The laughter coming from barber chairs at the DAV Homeless Veterans Stand Down in October was the same that could be found in any barbershop across the country—a sound that highlights the effectiveness of a day focused on showing veterans experiencing homelessness that their service and sacrifices matter to a nation that sometimes forgets them.
“Through something as simple as a hot meal and a haircut, we hope you leave refreshed,” DAV National Voluntary Services Director John Kleindienst told those in attendance.
The annual event brought more than 180 veterans to DAV National Headquarters in Erlanger, Kentucky. Some were identified by the Department of Veterans Affairs as needing assistance, while others came from addiction rehabilitation centers and low-income senior housing.
During remarks kicking off the event, Kleindienst noted that the experience, whether service-connected illness or injury, is different for each veteran. He asked the veterans to find encouragement by learning about the employment, housing and treatment options available to them at the stand down, as well as speaking with DAV benefits advocates about benefits earned through service.
“Most of all, we hope you leave with the deep-rooted knowledge that you matter and that we care about the sacrifices you made in service,” Kleindienst said.
Veterans, including those from The Joseph House, a DAV-supported treatment and recovery center for veterans in Cincinnati, were served lunch and connected with a wide variety of resources during the event. And this year, one attendee who went to last year’s stand down while recovering from addiction came back as a Joseph House staff member.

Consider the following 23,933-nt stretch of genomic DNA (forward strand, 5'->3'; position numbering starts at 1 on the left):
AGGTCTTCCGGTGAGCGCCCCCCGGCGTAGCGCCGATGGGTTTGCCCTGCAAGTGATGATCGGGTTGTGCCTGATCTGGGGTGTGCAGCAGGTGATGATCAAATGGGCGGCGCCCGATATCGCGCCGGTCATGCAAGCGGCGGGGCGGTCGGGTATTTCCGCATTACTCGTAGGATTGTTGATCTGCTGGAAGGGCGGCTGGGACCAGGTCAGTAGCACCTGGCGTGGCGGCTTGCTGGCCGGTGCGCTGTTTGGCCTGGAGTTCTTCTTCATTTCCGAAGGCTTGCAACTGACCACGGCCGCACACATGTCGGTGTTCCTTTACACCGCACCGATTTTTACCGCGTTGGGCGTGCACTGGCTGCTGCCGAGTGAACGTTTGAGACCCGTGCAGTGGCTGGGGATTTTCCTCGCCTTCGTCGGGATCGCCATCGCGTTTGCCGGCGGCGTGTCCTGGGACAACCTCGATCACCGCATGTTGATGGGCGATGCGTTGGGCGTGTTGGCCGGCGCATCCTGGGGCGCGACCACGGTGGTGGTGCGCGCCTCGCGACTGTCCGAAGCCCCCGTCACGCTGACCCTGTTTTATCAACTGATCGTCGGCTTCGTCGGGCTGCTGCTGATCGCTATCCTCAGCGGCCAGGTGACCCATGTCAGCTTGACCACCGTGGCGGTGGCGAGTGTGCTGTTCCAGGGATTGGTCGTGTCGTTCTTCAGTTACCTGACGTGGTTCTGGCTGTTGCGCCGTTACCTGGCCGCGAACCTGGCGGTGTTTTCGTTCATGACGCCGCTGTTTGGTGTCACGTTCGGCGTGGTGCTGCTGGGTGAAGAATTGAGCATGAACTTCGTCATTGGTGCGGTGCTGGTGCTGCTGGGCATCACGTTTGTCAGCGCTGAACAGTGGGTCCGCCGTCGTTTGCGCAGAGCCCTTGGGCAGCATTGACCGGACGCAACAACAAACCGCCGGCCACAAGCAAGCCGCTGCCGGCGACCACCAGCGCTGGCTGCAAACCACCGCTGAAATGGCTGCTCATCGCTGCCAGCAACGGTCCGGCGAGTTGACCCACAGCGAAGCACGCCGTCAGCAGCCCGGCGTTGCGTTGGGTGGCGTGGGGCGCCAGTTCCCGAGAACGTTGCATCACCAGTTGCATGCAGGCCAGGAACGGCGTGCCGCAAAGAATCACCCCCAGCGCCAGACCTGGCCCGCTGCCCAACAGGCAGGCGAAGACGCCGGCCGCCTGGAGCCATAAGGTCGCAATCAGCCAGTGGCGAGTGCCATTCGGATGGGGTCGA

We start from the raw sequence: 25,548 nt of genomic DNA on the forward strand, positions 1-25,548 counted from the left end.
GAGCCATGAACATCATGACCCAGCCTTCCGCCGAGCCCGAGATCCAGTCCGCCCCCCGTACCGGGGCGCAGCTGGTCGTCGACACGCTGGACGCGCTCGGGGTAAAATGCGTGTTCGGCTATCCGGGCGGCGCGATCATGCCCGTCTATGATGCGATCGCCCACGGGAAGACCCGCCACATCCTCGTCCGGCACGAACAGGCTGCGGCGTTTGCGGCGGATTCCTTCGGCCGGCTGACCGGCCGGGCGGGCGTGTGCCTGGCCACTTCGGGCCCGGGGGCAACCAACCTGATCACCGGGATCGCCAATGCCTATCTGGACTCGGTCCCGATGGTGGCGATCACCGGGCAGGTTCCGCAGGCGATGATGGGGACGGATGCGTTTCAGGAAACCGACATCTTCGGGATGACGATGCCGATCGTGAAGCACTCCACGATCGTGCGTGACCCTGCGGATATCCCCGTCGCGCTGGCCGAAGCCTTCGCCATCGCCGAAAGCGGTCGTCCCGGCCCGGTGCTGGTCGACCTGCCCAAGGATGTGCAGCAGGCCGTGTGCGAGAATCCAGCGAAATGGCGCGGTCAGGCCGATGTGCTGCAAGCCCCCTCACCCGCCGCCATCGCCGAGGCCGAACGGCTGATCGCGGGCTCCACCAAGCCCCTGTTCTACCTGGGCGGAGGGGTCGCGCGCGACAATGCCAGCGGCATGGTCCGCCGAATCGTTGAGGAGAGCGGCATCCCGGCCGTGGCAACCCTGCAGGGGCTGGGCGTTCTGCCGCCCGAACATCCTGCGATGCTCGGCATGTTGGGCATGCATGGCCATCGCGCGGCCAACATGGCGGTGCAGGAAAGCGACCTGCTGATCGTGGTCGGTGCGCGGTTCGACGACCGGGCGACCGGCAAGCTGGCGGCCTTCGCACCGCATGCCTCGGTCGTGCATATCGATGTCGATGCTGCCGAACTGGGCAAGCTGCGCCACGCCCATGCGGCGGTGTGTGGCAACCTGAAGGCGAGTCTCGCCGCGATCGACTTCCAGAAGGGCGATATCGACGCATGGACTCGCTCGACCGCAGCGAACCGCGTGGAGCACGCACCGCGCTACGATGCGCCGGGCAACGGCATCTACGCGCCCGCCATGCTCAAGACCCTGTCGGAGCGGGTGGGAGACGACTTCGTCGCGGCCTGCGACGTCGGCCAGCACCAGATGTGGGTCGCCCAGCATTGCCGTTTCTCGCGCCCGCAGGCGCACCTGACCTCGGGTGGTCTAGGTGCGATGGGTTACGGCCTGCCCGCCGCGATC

Outside a DAV benefits advocate office, Army veteran Bernie Wright waited to talk about his ongoing claims. The Vietnam veteran comes to the stand down with other veterans from an apartment for seniors each year.
“I look forward to it,” Wright said. “You get to meet a lot of people and spend time with other veterans. Everyone is so nice from DAV.”
Wright came prepared to work through his VA claims with a DAV benefits advocate.
He had worked in a maintenance company in Vietnam, often reconnecting telephone wires wherever needed. When a siren to warn of enemy fire on the base activated, Wright lost his footing and fell 12 feet before landing on his back on a sheet of corrugated metal. He said he’s still working with DAV on a lingering back injury as a result.
“I appreciate the claims work,” he said. “DAV helps me out a lot.”
The Cincinnati VA Medical Center and community partners work with DAV to help connect veterans with an array of resources during the event. There were 80 vendors to talk about employment options, support for caregivers, suicide prevention, and housing and financial assistance. Local court officials were also available to talk to veterans about ways to expunge misdemeanors from their records.
Erlanger Mayor Jessica Fette also addressed the veterans, expressing her appreciation for their service.
“There’s nothing more important we can do as citizens than take care of each other,” she said. “Communities like Erlanger are stronger when we gather together to help one another. This is especially true when it comes to making sure you, our veterans, know how appreciated you are. We’re free because of your service, and we must never forget that.”
DAV employees and volunteers from across the country served veterans food and handed out bags filled with toiletries and gift cards at the close of the day. Attendees left with full stomachs and the encouragement offered by their fellow veterans.
“I want you to take note of the words inscribed on the wall next to the entrance,” Kleindienst told attendees at the outset. “They’re from DAV’s founder, Judge Robert S. Marx, who said, ‘We had a common experience which bound us together, and we ought to continue through an organization of our own—an organization of us, by us and for us.’”